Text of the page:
Turn in your Bibles to Matthew, chapter 13, as I remind you it takes time to grow downward, and it is an absolute necessity for cedars of Lebanon, because remember, with few exceptions, I reminded you that the cedars of Lebanon grew up on the top of the rocky mountains where there was not a great deal of soil. They had to put their roots down deep because on the top of the mountain the wind blew and the wind could bend those cedars over and crack them—uproot them—if they were not deeply rooted. So deeply rooted were those cedar trees that David spoke of them in Psalm 29 as being so securely implanted that only the voice of God could break a cedar tree, only the voice of God could uproot it.

It is important for you Christians to be deeply rooted. It is important for you that your roots go down deep, and if I should be speaking to some Christian who is a bit discouraged because the growth isn't what you would like to see—you measured yourself in comparison with last year and you haven't grown much—I don't want to advise you to look at the roots because you will kill the tree if you do, but by faith believe that it is possible to grow downward, too.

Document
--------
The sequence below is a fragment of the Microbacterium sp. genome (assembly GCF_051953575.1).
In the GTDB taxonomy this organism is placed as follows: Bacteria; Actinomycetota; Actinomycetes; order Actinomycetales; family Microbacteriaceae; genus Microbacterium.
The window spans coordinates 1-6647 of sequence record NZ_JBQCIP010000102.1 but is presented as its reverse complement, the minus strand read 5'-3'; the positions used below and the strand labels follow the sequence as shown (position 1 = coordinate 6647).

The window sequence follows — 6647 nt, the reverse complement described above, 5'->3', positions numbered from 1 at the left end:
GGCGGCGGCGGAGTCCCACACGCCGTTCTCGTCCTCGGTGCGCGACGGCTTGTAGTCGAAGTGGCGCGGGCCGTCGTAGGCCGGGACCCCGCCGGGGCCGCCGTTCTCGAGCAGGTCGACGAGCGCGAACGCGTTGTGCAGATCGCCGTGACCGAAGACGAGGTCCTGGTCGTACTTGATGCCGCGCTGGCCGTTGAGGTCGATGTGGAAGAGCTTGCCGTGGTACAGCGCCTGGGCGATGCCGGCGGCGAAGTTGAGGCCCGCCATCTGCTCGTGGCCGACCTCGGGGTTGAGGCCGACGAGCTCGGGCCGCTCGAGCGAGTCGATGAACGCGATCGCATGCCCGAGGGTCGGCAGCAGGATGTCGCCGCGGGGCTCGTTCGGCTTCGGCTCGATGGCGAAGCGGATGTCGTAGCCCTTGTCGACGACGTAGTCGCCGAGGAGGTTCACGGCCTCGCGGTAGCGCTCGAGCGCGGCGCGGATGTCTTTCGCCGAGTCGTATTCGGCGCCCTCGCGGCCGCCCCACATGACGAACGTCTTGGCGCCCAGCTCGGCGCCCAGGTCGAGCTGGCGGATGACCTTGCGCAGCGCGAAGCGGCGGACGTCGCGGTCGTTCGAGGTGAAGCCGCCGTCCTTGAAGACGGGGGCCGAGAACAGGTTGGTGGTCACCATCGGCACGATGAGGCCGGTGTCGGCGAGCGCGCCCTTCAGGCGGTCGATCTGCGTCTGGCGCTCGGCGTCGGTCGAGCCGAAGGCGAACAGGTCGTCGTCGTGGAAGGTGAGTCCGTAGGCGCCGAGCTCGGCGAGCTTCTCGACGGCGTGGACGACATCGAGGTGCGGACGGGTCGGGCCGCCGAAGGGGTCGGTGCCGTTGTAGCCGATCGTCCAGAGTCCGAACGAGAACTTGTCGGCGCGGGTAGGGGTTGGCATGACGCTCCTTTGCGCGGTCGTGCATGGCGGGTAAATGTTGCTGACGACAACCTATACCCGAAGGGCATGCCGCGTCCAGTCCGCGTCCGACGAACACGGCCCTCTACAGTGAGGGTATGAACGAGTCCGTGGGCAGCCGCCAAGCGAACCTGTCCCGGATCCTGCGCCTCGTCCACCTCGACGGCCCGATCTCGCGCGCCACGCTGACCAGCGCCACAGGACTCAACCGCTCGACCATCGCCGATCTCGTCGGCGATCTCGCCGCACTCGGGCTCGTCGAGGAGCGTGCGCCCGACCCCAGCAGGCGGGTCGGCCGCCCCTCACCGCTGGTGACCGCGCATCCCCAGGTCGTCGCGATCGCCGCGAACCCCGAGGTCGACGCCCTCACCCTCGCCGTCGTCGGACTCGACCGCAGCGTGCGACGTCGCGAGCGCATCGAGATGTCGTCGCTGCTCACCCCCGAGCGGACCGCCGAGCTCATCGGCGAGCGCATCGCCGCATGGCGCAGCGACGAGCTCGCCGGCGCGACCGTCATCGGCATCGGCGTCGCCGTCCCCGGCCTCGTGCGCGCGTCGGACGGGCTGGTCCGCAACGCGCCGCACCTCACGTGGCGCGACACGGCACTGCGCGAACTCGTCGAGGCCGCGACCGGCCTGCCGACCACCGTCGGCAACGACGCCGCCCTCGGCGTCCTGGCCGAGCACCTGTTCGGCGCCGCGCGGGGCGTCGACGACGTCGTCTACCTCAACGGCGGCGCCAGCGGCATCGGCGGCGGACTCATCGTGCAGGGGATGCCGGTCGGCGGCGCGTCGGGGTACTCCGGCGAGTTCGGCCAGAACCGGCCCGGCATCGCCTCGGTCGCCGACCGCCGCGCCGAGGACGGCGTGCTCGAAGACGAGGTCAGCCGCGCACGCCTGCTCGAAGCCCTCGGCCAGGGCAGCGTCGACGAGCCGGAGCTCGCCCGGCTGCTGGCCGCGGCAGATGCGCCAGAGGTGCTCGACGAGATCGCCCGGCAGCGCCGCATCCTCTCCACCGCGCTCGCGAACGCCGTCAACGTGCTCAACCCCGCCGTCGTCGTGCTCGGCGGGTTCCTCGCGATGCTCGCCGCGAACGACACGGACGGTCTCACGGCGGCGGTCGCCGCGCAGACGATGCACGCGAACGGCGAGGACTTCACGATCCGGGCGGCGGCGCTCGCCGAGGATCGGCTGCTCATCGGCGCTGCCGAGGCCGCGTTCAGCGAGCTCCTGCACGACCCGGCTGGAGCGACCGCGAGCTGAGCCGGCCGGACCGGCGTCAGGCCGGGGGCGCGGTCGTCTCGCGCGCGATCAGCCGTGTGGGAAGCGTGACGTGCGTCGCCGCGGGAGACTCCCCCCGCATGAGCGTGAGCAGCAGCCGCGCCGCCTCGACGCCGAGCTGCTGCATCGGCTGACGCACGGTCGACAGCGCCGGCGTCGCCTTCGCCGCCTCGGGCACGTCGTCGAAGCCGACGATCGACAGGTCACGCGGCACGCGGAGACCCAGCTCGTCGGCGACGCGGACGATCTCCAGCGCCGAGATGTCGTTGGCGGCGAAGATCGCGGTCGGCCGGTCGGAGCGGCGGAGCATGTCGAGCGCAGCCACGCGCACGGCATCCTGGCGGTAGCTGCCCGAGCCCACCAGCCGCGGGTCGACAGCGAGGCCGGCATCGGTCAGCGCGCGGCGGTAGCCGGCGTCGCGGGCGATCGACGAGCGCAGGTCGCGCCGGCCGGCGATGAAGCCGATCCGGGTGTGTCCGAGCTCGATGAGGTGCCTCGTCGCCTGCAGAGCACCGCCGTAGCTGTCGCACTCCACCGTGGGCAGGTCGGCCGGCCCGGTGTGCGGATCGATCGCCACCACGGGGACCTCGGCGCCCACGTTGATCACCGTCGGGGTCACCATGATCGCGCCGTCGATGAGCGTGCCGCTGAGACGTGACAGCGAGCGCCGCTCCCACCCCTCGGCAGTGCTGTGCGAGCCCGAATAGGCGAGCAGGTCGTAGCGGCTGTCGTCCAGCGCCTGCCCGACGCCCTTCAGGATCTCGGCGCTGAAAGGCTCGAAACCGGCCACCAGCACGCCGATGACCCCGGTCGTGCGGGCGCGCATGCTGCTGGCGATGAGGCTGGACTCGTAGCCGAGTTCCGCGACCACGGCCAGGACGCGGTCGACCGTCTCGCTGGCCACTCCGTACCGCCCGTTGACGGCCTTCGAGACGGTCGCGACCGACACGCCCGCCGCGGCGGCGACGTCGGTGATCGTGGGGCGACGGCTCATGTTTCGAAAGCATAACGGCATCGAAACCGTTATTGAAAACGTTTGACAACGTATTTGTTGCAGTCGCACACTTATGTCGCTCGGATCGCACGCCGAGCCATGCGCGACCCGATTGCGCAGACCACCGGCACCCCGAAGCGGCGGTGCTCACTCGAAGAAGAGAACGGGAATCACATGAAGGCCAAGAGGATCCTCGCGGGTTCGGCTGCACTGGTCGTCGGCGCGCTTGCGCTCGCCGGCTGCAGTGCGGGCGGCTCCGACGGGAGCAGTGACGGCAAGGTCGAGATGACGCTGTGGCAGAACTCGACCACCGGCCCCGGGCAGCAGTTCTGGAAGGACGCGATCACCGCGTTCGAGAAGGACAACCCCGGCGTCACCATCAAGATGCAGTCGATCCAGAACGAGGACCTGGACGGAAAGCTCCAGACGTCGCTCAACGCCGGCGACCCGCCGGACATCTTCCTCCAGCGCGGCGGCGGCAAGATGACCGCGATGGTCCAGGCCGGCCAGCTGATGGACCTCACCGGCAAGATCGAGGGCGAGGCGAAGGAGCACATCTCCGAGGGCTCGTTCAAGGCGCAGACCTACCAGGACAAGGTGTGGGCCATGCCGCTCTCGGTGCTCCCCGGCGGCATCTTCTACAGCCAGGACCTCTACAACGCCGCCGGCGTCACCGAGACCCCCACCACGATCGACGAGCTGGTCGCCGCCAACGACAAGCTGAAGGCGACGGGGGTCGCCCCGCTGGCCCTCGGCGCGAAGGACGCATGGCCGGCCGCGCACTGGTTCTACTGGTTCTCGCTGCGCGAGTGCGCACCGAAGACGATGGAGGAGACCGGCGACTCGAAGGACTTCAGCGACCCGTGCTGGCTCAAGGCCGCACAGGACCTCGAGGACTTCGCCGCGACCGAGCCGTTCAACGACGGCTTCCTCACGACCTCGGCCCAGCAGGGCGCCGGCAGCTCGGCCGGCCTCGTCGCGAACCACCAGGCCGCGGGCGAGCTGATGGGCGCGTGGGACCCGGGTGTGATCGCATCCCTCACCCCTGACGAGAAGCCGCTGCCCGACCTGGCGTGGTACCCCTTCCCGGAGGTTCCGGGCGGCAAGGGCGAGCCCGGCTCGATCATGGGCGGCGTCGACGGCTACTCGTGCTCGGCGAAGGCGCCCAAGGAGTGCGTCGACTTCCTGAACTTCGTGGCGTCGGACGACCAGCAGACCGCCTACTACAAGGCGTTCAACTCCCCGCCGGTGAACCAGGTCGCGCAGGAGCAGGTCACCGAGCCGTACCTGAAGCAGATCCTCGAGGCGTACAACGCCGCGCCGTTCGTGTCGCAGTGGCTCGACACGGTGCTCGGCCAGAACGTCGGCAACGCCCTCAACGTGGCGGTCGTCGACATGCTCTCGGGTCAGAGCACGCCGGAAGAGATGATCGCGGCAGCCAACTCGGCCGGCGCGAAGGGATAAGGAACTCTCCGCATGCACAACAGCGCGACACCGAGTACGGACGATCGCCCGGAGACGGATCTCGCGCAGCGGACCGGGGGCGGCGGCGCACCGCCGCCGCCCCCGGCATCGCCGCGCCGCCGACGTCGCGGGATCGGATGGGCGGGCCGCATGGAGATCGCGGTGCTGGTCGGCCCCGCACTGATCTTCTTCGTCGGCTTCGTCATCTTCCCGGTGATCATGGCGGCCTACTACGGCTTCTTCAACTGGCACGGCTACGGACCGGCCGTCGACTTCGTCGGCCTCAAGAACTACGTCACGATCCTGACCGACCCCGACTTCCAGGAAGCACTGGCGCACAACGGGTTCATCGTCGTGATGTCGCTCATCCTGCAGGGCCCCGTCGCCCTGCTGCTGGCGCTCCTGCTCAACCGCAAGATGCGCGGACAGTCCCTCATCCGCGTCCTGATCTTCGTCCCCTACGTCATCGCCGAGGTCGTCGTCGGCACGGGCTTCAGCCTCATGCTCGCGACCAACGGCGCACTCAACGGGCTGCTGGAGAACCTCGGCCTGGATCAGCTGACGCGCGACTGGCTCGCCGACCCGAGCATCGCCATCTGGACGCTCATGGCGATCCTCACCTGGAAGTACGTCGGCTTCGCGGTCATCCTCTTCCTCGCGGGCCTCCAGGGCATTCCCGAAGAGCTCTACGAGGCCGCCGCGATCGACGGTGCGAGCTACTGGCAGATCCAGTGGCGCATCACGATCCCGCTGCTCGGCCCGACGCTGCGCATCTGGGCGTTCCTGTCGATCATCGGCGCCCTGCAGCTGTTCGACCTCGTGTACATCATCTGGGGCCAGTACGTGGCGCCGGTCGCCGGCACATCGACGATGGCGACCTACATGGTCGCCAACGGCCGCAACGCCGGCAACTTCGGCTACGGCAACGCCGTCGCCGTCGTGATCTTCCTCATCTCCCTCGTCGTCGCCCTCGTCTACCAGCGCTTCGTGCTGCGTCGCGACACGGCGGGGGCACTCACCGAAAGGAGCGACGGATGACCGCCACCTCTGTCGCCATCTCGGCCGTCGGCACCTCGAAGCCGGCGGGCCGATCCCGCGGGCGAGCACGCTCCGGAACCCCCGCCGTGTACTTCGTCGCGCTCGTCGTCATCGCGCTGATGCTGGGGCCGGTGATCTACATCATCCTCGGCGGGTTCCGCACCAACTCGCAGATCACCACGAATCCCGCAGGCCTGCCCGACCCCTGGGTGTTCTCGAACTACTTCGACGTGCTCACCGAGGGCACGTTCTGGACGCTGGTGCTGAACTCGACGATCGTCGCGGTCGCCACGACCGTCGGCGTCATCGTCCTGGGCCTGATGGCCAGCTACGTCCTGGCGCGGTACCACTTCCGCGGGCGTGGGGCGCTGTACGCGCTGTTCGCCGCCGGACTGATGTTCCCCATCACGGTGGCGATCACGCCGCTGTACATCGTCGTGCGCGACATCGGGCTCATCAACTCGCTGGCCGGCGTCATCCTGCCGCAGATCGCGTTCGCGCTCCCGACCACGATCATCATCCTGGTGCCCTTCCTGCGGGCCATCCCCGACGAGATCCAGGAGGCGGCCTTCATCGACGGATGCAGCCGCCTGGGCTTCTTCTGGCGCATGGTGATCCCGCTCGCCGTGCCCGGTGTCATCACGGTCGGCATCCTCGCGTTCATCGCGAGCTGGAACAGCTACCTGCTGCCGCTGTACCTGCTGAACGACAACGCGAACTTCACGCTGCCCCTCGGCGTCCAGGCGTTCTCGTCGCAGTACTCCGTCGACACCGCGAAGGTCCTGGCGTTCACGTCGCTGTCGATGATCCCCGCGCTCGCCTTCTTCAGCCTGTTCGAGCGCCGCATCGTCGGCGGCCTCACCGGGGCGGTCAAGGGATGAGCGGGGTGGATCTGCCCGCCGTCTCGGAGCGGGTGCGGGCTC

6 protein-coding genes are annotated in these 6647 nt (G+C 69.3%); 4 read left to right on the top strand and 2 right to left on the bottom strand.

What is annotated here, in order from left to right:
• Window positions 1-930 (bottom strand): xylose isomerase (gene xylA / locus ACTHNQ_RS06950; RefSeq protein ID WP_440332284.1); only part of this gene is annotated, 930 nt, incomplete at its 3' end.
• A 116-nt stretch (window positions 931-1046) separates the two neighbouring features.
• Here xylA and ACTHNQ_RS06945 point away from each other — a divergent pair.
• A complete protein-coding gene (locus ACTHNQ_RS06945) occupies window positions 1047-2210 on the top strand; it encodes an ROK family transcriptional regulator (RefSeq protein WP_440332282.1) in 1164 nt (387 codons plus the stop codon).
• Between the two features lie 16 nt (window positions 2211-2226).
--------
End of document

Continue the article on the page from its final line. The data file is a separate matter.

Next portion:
May I say a word to those of you who may be more critical than you ought to be, who sit in judgment more often than you should. Before you pass final judgment on some Christian in relation to his growth, before you say, “I don't see any growth in him”—maybe you mean by that he isn't preaching yet. Thank God. Maybe you mean that he isn't teaching a Sunday School class. Thank the Lord. Maybe you mean that he isn't going out and doing this and doing that. Thank God—you be sure you know for sure there is no growth. You see, it could be that God is letting the growth occur downward, and because He is letting the growth occur downward, it is not as apparent to you as it should be, but oh, how important it is.